Yang says, It is only when you travel that poems will come naturally, and this echoes my own attitude, based on my experience. It is a classical Chinese and Japanese poetic attitude, seen in the great Chinese poets, in Basho, and in one who was self-admittedly inspired more by the Moderns' discovery of Asian literature than by their own experiments, Gary Snyder. That's a capsule summation of a central thread of my own literary lineage. I do some of my best thinking when driving on a long roadtrip. I do some of my best writing, my best photographic work, when traveling. It is from encountering the land directly that the poem arises. When I come home and start to work with the materials I've gathered on my most recent travels, I am still Elsewhere even though I am Home. I see my photos, as I sort through them, and they bring up bodily sensations—memory is an experience, not an idea—which give me more poems, art-making, and music. It's a paradox of inspiration and memory and making.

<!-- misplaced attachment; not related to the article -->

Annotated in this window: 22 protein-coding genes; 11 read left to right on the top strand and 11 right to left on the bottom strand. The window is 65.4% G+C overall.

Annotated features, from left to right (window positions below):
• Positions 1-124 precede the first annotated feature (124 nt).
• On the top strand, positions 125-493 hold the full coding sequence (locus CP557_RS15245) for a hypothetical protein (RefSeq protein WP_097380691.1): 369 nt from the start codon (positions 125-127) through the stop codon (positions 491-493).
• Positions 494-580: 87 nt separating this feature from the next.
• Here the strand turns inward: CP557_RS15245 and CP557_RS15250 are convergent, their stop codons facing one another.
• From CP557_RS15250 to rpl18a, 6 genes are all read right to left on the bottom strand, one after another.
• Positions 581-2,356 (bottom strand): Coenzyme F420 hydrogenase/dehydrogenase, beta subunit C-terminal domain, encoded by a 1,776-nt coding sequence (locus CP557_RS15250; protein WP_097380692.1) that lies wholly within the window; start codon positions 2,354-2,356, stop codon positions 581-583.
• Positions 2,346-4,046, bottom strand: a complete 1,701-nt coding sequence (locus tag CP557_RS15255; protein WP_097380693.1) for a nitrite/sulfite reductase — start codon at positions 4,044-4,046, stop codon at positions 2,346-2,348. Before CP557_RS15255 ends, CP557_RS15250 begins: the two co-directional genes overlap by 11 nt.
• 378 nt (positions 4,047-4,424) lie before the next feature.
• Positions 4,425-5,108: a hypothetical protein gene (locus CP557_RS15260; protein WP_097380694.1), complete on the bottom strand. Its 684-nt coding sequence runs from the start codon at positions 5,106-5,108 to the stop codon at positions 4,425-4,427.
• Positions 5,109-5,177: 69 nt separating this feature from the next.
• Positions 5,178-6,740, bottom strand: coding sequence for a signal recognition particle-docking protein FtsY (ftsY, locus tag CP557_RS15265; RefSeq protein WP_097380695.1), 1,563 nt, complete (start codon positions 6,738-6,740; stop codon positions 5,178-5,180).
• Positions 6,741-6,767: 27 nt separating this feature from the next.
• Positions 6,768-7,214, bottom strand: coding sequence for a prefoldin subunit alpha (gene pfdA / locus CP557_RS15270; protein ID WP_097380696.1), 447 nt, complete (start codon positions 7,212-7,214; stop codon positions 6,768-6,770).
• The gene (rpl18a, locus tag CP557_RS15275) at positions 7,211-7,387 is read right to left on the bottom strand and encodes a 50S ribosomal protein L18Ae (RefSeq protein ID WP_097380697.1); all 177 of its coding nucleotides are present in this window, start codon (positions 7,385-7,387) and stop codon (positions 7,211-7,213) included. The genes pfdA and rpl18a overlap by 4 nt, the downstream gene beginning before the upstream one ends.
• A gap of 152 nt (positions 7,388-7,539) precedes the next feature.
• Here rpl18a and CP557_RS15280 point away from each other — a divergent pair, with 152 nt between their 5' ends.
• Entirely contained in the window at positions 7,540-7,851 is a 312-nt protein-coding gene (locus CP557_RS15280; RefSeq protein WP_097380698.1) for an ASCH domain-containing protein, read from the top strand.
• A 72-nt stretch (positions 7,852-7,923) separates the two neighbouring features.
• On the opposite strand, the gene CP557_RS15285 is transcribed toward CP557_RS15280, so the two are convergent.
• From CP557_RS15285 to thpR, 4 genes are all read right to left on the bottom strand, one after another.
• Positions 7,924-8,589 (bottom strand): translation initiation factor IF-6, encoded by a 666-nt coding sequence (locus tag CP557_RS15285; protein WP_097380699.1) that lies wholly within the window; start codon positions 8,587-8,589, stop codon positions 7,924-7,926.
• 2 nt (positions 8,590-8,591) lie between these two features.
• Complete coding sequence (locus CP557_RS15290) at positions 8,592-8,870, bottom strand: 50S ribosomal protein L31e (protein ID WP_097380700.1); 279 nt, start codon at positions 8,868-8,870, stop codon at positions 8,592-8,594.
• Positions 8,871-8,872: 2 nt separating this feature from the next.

When I think about the van I want to eventually travel in—face it, I'm not 25 anymore, and setting up a tent under some conditions is really hard work—I also think of William Least Heat Moon's travelogues, beginning with Blue Highways, in which he traveled and lived just such a converted van. I also think of the station wagon that Ansel Adams traveled in on many of his journeys, which he sometimes slept in, sometimes traveled with others in, and on the roof of which he had built a platform for his camera. Stories abound of Adams pulling over, quickly setting up, and making a photograph.



I have to say, here, that I had the idea of traveling in a converted van for myself; but I am pleased that other artists have had the same idea. It's a natural idea, seen in many cultures across many times. The word "caravan," from which "van" is derived, is itself a very old word.